Archive for December 2008
This is a Christmas story, but it is an Ethiopian Christmas story.
A few days ago, in mid-December, Wossenseged failed to show up for class. He never misses school so this was notable, disturbing even in these notable and disturbing times. For nearly two years, Grazamatch Hailu and Weisero Zawaditu had sent this their youngest among several sons for schooling at the Gondar International Elementary School; every school day he would arrived in a Land Rover accompanied by a guard with a rifle held so it was visible to everyone they passed.
Wossenseged has grown tall now. He is a big boy for seven, with a serious disposition, an expressionless face, protruding eyes and rather pale skin and a real flair for math. He is the youngest child of his father’s old age, and comes to school in scrupulously clean clothing, worn with washing, carefully patched and mended. I have wondered at Wossenseged’s demeanor and dress. Because he is the youngest in a large family of a traditional aristocrat — a Grazmatch — and his mother has the prestigious position of President of the Gondar branch of the Haile Selassie I Women’s Welfare Association, he is probably being raised by loving servant women, and cash may be a lot scarcer for such traditional Ethiopian families, no matter how respected they are, especially if you are the youngest of many. On the other hand, I sometimes wonder whether there is an effort to send Wossenseged out into the world very plainly clothed so as not to attract attention, gossip or jealousy from his father’s enemies. Whatever the case, Wossenseged contradicts the adage that the dress makes the man, for all the other boys in the class — there is only one girl in the group of 10 — look to Wossenseged for leadership. Read the rest of this entry »
President-elect Barack Obama, at a press conference on Thursday, Dec. 11, was asked by a network reporter, “What’s wrong with politics in Illinois?” Here’s how Obama, who on Wednesday called on Gov. Rod Blagojevich to resign, responded:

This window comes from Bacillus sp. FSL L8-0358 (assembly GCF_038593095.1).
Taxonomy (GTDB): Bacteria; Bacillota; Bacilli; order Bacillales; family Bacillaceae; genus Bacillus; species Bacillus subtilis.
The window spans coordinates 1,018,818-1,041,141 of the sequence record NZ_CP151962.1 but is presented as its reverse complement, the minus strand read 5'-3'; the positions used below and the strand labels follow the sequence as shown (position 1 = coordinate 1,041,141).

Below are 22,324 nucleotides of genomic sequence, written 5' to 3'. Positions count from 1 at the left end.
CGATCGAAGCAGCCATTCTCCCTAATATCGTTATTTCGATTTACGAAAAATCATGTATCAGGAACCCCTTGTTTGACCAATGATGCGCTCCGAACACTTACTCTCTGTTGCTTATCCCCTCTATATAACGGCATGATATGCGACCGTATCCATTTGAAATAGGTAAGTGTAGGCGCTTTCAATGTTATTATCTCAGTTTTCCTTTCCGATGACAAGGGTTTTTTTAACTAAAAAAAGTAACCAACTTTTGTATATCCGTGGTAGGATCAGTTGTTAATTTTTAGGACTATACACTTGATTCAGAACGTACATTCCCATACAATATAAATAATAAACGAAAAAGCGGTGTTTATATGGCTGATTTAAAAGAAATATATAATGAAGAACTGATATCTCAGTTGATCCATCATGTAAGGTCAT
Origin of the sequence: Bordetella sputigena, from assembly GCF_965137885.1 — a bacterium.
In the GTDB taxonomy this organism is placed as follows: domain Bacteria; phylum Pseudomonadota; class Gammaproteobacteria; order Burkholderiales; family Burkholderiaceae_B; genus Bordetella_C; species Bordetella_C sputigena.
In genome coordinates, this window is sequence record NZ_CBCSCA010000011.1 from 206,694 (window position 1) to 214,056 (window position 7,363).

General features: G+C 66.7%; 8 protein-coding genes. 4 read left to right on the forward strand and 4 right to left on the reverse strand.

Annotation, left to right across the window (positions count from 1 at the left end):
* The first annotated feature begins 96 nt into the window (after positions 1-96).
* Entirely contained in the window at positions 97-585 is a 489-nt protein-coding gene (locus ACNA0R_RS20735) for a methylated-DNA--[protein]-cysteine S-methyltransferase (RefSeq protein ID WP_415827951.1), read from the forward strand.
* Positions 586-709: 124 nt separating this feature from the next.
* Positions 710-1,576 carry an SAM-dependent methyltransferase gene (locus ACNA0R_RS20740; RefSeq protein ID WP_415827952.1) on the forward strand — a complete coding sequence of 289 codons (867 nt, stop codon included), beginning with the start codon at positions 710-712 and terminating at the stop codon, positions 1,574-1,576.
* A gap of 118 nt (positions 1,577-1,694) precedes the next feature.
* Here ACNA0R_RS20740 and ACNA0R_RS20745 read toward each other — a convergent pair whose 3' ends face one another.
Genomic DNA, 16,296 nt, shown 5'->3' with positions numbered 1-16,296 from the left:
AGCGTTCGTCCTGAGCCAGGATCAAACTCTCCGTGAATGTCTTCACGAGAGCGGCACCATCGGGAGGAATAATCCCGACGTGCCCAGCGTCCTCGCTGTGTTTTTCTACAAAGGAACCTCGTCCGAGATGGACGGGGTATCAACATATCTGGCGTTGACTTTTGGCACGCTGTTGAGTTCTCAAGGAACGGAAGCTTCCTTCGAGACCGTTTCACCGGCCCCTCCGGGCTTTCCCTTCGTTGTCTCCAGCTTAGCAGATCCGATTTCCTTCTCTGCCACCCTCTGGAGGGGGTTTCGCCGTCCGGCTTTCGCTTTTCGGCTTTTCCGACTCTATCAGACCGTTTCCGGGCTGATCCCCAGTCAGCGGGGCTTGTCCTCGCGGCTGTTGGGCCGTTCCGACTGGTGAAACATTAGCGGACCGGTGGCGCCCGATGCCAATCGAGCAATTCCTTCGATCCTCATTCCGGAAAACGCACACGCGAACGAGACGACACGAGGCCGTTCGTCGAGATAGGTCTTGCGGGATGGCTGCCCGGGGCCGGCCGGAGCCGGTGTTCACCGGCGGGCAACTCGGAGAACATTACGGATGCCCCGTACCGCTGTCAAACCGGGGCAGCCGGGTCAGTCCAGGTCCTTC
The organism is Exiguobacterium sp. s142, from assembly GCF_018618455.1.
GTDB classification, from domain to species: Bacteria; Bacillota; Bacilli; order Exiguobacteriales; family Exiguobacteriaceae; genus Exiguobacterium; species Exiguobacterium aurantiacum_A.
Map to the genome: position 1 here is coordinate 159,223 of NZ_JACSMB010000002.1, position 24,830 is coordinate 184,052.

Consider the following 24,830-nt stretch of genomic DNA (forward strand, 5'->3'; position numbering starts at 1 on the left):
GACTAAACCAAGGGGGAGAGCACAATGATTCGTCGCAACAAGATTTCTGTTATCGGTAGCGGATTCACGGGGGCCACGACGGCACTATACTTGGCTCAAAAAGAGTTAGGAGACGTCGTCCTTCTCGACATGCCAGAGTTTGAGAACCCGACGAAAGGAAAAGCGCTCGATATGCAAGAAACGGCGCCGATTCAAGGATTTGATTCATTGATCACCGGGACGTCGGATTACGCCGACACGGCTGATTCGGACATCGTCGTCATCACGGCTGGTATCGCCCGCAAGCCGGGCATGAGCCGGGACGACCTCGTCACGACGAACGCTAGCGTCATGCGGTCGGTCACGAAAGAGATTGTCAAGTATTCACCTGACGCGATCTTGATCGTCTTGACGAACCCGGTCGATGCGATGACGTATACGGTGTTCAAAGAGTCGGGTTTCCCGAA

“First of all, I can’t presume to know what was in the mind of the governor during this process so I won’t speculate on that. All I can do is read what was in the transcripts — like the rest of you who’ve read it — and shake my head.
“Now, with respect to Illinois, look as I said, in Illinois as is true in American politics generally there are two views of politics. There’s a view of politics that you go into this for sacrifice and service. And there’s a view of politics that says this is a business and you’re wheeling and dealing — and [asking] ‘what’s in it for me?’
“One thing I want to make sure everybody is mindful of: There are extraordinary traditions of public service coming out of Illinois, even after Abraham Lincoln. You’ve got people like Paul Simon, Paul Douglas, our current [senior] senator Dick Durbin, and many others, on both sides of the aisle who have upheld the highest standards of ethics and have made enormous sacrifices to make sure they’re getting something done for the people of Illinois. Read the rest of this entry »
Here’s the criminal complaint against Illinois Gov. Rod Blagojevich, who was arrested along with his chief of staff, John Harris, on Tuesday, Dec. 9.
Blagojevich is accused of soliciting bribes and mail fraud: attempting to “sell” president-elect Barack Obama’s senate seat and seeking to trade state favors in exchange for the dismissal of editorial writers for The Chicago Tribune. But the criminal complaint outlines a broad pattern of “pay-to-play” activity during the governor’s two terms.
U.S. Atty. Patrick Fitzgerald, at a press conference Tuesday in Chicago, said the complaint represents an “appalling statement about what’s been happening in Illinois government.”
“We’re not going to end corruption in Illinois with arrests and indictments alone,” Fitzgerald said. “We need people in the public to stand up and say, ‘Enough!’ ”
Illinoisans elected Blagojevich, a 45-year-old Democratic congressman from Chicago, in November 2002 after enduring years of Republican corruption in Springfield. “It is time, ladies and gentlemen, it is time for a government that’s as good and as honest and as hard-working as the people of this great state,” Blagojevich said, claiming victory.